6. Great Lakes System (213 points, 6 comments)
    7. Sarajevo 1914 (211 points, 1 comment)
    8. Tas looks like an alien planet (205 points, 4 comments)
    9. Teaching Methods (191 points, 2 comments)
    10. Sloth exiting a lake (190 points, 11 comments)
  16. 2736 points, 13 submissions: PhillipBrandon
    1. Back in 2005, the College Board replaced the SAT's analogies section — which tested the ability to identify sound logic and understand the meaning of words — with a timed essay, which critics say incentivizes "bullshit on demand," generating content with no factual regard. (339 points, 36 comments)
    2. Houston is the most diverse metropolis in the nation, and its racial make-up today matches projections of the United States' in 2050 (289 points, 7 comments)
    3. Breaking the world record for largest hula hoop spun (251 points, 6 comments)
    4. Bond villain “Goldfinger” was named after architect Ernő Goldfinger, because author Ian Fleming so disliked his Brutalist architecture. A style which, coincidentally, has become a visual shorthand for villains’ lairs in movies including the Bond films. (238 points, 1 comment)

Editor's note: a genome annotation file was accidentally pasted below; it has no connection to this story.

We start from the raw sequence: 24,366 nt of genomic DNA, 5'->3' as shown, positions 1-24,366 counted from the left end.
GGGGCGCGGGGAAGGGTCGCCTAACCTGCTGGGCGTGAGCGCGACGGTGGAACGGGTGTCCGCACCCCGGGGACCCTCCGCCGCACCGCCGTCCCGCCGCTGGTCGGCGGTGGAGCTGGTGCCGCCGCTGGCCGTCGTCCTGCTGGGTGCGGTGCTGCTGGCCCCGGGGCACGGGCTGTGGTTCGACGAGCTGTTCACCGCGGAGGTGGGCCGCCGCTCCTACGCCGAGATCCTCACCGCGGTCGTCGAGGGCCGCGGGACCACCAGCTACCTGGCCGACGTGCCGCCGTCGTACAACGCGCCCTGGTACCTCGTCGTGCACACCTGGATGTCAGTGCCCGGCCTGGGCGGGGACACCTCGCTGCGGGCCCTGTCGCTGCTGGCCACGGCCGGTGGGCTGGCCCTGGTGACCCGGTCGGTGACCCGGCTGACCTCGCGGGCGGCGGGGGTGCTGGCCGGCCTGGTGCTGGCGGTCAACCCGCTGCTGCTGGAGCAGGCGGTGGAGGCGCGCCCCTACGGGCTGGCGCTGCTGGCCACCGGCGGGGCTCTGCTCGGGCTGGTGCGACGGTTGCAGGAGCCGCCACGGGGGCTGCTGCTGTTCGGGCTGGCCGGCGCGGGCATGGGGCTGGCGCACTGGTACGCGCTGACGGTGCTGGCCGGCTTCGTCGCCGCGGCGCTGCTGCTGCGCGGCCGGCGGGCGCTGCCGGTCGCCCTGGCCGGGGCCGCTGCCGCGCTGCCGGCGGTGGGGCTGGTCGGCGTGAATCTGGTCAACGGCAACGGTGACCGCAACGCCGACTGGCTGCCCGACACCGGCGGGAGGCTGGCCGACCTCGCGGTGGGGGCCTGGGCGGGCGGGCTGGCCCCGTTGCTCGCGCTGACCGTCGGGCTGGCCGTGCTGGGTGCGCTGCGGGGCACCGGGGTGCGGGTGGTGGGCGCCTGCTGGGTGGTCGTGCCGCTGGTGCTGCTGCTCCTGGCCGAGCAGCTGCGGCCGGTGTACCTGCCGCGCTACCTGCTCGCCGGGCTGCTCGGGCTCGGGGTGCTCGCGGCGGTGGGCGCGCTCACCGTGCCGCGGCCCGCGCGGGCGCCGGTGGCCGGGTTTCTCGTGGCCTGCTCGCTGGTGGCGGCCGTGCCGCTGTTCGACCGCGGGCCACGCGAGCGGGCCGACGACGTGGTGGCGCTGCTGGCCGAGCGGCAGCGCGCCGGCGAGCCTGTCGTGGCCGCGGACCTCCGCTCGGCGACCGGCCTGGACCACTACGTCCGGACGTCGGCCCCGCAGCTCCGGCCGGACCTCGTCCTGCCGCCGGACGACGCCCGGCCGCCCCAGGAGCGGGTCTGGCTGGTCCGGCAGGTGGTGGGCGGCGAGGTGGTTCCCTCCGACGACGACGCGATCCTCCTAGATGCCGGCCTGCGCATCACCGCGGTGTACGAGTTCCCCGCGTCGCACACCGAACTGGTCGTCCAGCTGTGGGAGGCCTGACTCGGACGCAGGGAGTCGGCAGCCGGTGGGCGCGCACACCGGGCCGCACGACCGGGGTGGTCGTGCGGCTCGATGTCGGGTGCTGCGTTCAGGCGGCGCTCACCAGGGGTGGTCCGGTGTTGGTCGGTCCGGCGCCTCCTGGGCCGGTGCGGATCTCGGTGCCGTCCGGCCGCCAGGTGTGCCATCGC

5. Are they triangles? Squares? (210 points, 12 comments)
    6. Choose-Your-Own-Cocktail-Adventure flowchart by #DavidMakesDrinks (189 points, 24 comments)
    7. Elephant shrews are more closely related to elephants than to shrews. (189 points, 6 comments)
    8. "Hanging Chad" guidelines from the infamous 2000 Florida recount. (184 points, 19 comments)
    9. Actual "tray table" on Frontier Airlines. Banana for scale. (176 points, 25 comments)
    10. The word "helicopter" is not formed by "heli" and "copter" but rather "helico" and "pter," the same Greek root as "pterodactyl" (175 points, 5 comments)
  17. 2688 points, 8 submissions: exitpursuedbybear
    1. Oh, Bother! (1160 points, 14 comments)
    2. Acid $1.00 (327 points, 22 comments)
    3. Bandeja Paisa, a national dish of Colombia, a skirt steak, blood sausage, deep fried bacon, rice, plantain, Masa patty, avocado, stewed beans and a fried egg. It's amazing. (224 points, 17 comments)